The Psychology of Ghosting: 5 Facts You Need to Know

Of course, people have been abruptly cutting off relationships forever—and not only their romantic relationships but also their friendships, even their family ties. The difference is that, before the internet, you might still have been bumping into that person because you’d originally met through friends, family, coworkers. The potential awkwardness was usually enough to make people work out their differences, have the conversation, and move forward accordingly. But now, with more singles than ever meeting online and therefore having no mutual social connections, it’s all too easy to hit “unmatch” and pretend nothing ever happened. Why is it easy? Because often the other person is simply an avatar, a handful of photos a few lines’ worth of a bio. And even if you’ve met up—even if you’ve been dating for months—there’s still that crucial lack of common social ground. You’re done with this person but can’t face telling them you’re done? No worries! One tap of the screen and poof. They. Are. Gone.

…Except, they’re not gone. Not really. Because they’re a human being—and ghosting has psychological consequences. If you’re reading this you may already know that, having experienced ghosting yourself. Or perhaps you’re considering being the ghoster because it’s simply the easy way out. And hey, sometimes it can even be the right way out, the only way out. Why? Because meeting people online means having no prior knowledge of their disposition, and if you’ve got involved with someone scarily intense then you may feel you have no option but to ghost, because any attempt at letting them down gently will only magnify their intensity. But even then, it’s best to be honest with yourself and be informed about what you’re doing. That’s why today I’m laying out 5 facts about the psychology of ghosting.

1. There are different levels to ghosting

We can quibble over what counts as ghosting—and some people do, when they’re trying to figure out whether they have indeed been ghosted or rather just brushed off. Consider the following scenarios. At what point does the action becomes ghosting?

  • You exchange numbers at a bar but never get a response to that first fateful “Hello”
  • You exchange messages on a dating app for a few days, then they fall silent
  • You message for weeks, then they delete their account (or unmatch you—you’ll never know)
  • You go on a few dates and things seem to be going well—then you never hear from them again
  • You date for months—then they drop off the face of the earth

2. Ghosting may reflect their issues, not yours

Before you have a crisis over what you did or “what this all means,” it’s worth remembering that ghosting may not be remotely personal. Perhaps they just weren’t ready, or weren’t mature enough to tell you they had too much other stuff going on in their life right now. At the end of the day, remember: If someone you thought could be right for you has it in them to ghost you, to disregard your feelings and the dynamic you’ve both built—then they were not right for you. You deserve better, do you not?

3. People react very differently to ghosting

Being ghosted is a miserable experience, but some people respond better than others. That might be because they have more dating options, or are more confident in their romantic prospects, or else just accept that “That’s life” and can move on without too much fuss. But some people do react more aggressively, and will continue pursuing the ghoster as much as possible. This is what I was alluding to in the intro when I said ghosting can sometimes be the only logical way out of a relationship with someone you realize is far too intense for you, or even has stalking tendencies.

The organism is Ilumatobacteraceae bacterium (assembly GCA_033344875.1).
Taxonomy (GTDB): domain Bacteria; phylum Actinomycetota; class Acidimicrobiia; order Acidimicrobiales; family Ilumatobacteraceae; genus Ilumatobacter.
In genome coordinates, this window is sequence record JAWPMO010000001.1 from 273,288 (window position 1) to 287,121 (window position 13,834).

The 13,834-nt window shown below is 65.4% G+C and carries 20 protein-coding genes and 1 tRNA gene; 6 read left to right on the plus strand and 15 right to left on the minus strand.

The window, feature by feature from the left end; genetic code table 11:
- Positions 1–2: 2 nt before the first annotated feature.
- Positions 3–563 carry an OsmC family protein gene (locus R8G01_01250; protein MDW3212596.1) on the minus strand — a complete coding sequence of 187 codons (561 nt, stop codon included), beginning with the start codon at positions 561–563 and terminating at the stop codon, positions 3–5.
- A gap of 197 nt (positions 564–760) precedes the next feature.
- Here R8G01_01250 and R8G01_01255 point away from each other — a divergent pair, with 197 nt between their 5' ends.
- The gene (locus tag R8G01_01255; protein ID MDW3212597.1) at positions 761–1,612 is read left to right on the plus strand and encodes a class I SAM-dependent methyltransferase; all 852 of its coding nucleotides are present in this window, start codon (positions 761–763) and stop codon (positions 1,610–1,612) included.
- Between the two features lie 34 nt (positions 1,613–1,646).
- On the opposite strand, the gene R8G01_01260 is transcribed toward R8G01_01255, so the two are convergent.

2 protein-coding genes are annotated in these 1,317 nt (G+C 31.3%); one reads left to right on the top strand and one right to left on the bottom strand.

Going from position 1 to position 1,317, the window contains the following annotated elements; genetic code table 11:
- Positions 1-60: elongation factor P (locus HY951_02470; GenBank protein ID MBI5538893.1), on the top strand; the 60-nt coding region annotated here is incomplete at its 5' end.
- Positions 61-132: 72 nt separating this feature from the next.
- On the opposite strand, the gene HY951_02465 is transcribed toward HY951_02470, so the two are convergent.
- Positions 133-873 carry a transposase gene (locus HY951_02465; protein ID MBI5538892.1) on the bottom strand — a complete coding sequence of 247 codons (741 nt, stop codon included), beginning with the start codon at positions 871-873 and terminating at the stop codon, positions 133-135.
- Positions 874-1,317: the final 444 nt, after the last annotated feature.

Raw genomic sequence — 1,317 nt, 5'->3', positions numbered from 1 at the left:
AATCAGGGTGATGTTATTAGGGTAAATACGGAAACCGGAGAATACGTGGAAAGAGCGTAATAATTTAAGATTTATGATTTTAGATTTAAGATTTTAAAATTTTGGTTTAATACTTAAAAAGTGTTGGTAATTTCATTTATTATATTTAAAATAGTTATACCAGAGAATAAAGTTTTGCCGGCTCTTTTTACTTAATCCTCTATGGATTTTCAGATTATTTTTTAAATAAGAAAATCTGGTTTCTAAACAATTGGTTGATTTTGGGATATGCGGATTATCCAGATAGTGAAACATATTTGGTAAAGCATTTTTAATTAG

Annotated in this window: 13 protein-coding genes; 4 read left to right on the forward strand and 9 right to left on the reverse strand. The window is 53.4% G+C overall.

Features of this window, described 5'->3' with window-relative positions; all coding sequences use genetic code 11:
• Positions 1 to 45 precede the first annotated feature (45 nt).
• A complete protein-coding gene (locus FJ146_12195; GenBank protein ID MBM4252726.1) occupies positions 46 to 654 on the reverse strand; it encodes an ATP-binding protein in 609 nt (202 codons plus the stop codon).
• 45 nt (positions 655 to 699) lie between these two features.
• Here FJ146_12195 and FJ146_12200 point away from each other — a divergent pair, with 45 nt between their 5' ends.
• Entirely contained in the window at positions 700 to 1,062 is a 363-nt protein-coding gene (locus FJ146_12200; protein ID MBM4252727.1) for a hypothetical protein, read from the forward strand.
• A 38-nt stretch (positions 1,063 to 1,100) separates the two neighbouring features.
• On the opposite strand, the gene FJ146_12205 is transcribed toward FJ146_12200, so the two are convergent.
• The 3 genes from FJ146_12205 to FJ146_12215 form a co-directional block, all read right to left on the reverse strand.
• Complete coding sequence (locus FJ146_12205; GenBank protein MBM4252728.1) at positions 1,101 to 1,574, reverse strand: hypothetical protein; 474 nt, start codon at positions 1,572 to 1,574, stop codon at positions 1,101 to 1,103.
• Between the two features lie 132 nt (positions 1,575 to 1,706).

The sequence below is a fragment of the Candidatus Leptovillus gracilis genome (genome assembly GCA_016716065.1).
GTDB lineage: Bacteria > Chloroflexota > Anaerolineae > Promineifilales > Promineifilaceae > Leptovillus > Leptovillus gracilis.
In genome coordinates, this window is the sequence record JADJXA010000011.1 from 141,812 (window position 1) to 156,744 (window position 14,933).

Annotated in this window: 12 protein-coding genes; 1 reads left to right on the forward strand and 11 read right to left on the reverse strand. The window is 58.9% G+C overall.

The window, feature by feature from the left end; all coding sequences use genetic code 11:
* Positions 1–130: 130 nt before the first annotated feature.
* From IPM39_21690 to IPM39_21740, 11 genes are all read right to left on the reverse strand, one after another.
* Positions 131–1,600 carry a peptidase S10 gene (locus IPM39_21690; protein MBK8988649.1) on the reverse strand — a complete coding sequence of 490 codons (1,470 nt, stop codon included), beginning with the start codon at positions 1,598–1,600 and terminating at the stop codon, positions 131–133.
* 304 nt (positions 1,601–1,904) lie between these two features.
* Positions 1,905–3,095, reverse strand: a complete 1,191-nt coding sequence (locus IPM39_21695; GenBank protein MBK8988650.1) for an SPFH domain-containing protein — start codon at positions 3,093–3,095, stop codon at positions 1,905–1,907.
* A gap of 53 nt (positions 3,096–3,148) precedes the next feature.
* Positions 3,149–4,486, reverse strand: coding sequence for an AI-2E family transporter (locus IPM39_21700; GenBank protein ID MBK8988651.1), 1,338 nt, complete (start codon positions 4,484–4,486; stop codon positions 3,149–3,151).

4. Ghosting can be pretty damaging to your self-worth

Ghosting can leave people reeling emotionally, unsure of what they did and what happened. Those who have suffered in the past with low self-esteem or abandonment issues may not take well to this new sense of rejection, as it may exacerbate their underlying struggles. If they already had difficulty trusting but had put their faith in the other person, well—that distrust has just been amplified manyfold.

5. Ghosting can hurt like hell

There’s no escaping the fact: Ghosting is a net-negative behavior. Even if you’re the one doing the ghosting, it’s not great. At best it’s a get-out-of-jail-free card for a burgeoning relationship that was already unhealthy. At worst you risk normalizing a lack of empathy in yourself. And if you’re on the receiving end, you feel disposable, disrespected, and fundamentally unwanted. Of course, none of those things may be true—but the very nature of ghosting means you’ll never find out why they did it. There’s no closure—and that can be pretty damaging psychologically.

In an era of online dating and increasingly atomized singles, it often feels like hitting Hinge, Bumble, or Tinder is the only way to meet someone. It can seem like the risk of ghosting is an inevitable evil—but it doesn’t have to be that way. There are lots of people out there who want to date “organically,” meeting a handful of special singles with whom they have incredible compatibility and a shared outlook on the world, the future, and their lives. And we should know—we work with them every day!

Maclynn is a boutique, multi-award-winning introductions agency with offices in New York, New Jersey, California, and London. We’re world-renowned for bringing together highly compatible singles within our vast network of attractive, intelligent professionals, and our matchmakers are relationship experts in their own right. Get in touch today, and prepare for genuinely meaningful dating—just like you deserve.